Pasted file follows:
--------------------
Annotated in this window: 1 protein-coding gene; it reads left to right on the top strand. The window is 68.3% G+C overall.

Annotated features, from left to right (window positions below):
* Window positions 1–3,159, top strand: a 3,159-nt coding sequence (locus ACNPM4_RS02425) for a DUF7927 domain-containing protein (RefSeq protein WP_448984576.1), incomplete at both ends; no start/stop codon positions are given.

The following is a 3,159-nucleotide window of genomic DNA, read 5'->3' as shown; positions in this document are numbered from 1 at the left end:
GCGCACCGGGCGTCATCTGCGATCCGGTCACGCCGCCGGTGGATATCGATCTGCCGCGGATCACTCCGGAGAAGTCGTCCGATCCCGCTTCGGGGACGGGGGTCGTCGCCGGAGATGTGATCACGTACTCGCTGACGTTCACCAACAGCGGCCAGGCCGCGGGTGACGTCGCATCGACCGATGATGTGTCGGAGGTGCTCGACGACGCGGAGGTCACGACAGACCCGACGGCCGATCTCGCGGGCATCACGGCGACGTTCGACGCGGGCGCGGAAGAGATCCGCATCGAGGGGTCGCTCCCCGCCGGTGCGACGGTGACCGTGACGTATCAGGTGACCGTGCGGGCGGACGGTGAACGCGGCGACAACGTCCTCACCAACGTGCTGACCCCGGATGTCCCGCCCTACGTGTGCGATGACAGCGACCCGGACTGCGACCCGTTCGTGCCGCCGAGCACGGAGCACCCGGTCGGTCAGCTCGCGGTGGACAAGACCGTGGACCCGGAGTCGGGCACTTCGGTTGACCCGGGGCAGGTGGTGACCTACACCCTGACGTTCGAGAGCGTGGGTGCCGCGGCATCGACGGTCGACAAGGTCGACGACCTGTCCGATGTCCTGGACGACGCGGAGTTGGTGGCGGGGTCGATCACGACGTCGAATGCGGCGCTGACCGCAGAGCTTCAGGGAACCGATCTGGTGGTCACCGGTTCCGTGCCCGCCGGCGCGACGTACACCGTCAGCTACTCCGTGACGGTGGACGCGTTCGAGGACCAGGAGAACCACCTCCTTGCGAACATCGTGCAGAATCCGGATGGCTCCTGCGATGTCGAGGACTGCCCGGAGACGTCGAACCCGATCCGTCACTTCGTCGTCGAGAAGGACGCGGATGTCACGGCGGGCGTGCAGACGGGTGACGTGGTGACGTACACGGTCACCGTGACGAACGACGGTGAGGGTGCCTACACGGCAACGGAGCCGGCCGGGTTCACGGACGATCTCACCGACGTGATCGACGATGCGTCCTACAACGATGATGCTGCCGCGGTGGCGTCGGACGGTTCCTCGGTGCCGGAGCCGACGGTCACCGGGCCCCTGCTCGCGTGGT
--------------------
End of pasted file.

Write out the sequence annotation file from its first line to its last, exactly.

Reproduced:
Annotated in this window: 1 protein-coding gene; it reads left to right on the top strand. The window is 68.3% G+C overall.

Annotated features, from left to right (window positions below):
* Window positions 1–3,159, top strand: a 3,159-nt coding sequence (locus ACNPM4_RS02425) for a DUF7927 domain-containing protein (RefSeq protein WP_448984576.1), incomplete at both ends; no start/stop codon positions are given.

The following is a 3,159-nucleotide window of genomic DNA, read 5'->3' as shown; positions in this document are numbered from 1 at the left end:
GCGCACCGGGCGTCATCTGCGATCCGGTCACGCCGCCGGTGGATATCGATCTGCCGCGGATCACTCCGGAGAAGTCGTCCGATCCCGCTTCGGGGACGGGGGTCGTCGCCGGAGATGTGATCACGTACTCGCTGACGTTCACCAACAGCGGCCAGGCCGCGGGTGACGTCGCATCGACCGATGATGTGTCGGAGGTGCTCGACGACGCGGAGGTCACGACAGACCCGACGGCCGATCTCGCGGGCATCACGGCGACGTTCGACGCGGGCGCGGAAGAGATCCGCATCGAGGGGTCGCTCCCCGCCGGTGCGACGGTGACCGTGACGTATCAGGTGACCGTGCGGGCGGACGGTGAACGCGGCGACAACGTCCTCACCAACGTGCTGACCCCGGATGTCCCGCCCTACGTGTGCGATGACAGCGACCCGGACTGCGACCCGTTCGTGCCGCCGAGCACGGAGCACCCGGTCGGTCAGCTCGCGGTGGACAAGACCGTGGACCCGGAGTCGGGCACTTCGGTTGACCCGGGGCAGGTGGTGACCTACACCCTGACGTTCGAGAGCGTGGGTGCCGCGGCATCGACGGTCGACAAGGTCGACGACCTGTCCGATGTCCTGGACGACGCGGAGTTGGTGGCGGGGTCGATCACGACGTCGAATGCGGCGCTGACCGCAGAGCTTCAGGGAACCGATCTGGTGGTCACCGGTTCCGTGCCCGCCGGCGCGACGTACACCGTCAGCTACTCCGTGACGGTGGACGCGTTCGAGGACCAGGAGAACCACCTCCTTGCGAACATCGTGCAGAATCCGGATGGCTCCTGCGATGTCGAGGACTGCCCGGAGACGTCGAACCCGATCCGTCACTTCGTCGTCGAGAAGGACGCGGATGTCACGGCGGGCGTGCAGACGGGTGACGTGGTGACGTACACGGTCACCGTGACGAACGACGGTGAGGGTGCCTACACGGCAACGGAGCCGGCCGGGTTCACGGACGATCTCACCGACGTGATCGACGATGCGTCCTACAACGATGATGCTGCCGCGGTGGCGTCGGACGGTTCCTCGGTGCCGGAGCCGACGGTCACCGGGCCCCTGCTCGCGTGGT